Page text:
DNA methylation analysis using bisulphite-based amplicon sequencing of individuals exposed to maternal tobacco use during pregnancy, and offspring conduct problems in childhood and adolescence†

Alexandra J. Noble, John F. Pearson, Alasdair D. Noble, Joseph M. Boden, L. John Horwood, Martin A. Kennedy, Amy J. Osborne
2022 Reproduction, Fertility and Development  
Maternal tobacco smoking during pregnancy is a large driver of health inequalities and a higher prevalence of conduct problem (CP) has been observed in exposed offspring. Further, maternal tobacco use during pregnancy can also alter offspring DNA methylation. However, currently, limited molecular evidence has been found to support this observation. Thus we aim to examine the association between maternal tobacco use in pregnancy and offspring CP, to determine whether offspring CP is mediated by
more » ... obacco exposure-induced DNA methylation differences. Understanding the etiology of the association between maternal tobacco use and offspring CP will be crucial in the early identification and treatment of CP in children and adolescents. Here, a sub group of N =96 individuals was sourced from the Christchurch Health and Development Study, a longitudinal birth cohort studied for over 40 years in New Zealand. Whole blood samples underwent bisulphite-based amplicon sequencing at 10 loci known to play a role in neurodevelopment, or which had associations with CP phenotypes. We identified significant (P CYP1A1 , ASH2L and MEF2C in individuals with CP who were exposed to tobacco in utero . We conclude that environmentally-induced DNA methylation differences could play a role in the observed link between maternal tobacco use during pregnancy and childhood/adolescent CP. However, larger sample sizes are needed to produce an adequate amount of power to investigate this interaction further.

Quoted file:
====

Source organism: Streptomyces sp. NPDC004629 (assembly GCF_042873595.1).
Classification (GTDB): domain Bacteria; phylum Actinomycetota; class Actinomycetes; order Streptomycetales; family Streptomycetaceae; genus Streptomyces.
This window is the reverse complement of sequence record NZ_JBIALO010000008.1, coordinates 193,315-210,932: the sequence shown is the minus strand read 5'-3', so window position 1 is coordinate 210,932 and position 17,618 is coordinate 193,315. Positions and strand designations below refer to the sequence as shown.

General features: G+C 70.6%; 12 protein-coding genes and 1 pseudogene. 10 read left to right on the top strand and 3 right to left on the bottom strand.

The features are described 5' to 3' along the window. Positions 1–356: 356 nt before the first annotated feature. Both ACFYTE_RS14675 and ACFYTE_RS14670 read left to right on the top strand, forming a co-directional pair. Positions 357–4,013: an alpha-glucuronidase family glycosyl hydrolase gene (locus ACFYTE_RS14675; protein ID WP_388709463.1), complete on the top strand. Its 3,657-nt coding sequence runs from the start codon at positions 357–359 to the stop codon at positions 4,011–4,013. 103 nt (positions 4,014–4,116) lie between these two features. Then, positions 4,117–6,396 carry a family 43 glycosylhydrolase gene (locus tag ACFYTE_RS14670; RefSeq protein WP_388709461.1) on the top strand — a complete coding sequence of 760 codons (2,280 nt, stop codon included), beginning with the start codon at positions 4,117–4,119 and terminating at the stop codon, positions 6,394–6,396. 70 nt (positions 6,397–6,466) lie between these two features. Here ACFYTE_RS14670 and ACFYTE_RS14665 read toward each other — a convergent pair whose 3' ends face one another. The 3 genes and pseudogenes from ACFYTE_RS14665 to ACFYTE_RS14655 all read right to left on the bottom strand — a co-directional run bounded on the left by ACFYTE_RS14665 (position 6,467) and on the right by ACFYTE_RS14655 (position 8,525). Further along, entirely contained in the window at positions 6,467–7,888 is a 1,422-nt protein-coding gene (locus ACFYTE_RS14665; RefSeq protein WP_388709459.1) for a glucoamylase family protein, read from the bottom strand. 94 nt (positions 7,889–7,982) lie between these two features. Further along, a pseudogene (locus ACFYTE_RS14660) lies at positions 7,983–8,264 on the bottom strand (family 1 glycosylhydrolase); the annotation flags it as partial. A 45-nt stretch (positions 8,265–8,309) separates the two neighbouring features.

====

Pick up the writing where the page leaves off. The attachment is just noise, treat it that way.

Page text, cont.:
doi:10.1071/rd21108 pmid:35412968 fatcat:acxsqccveba2pkentoakyfeege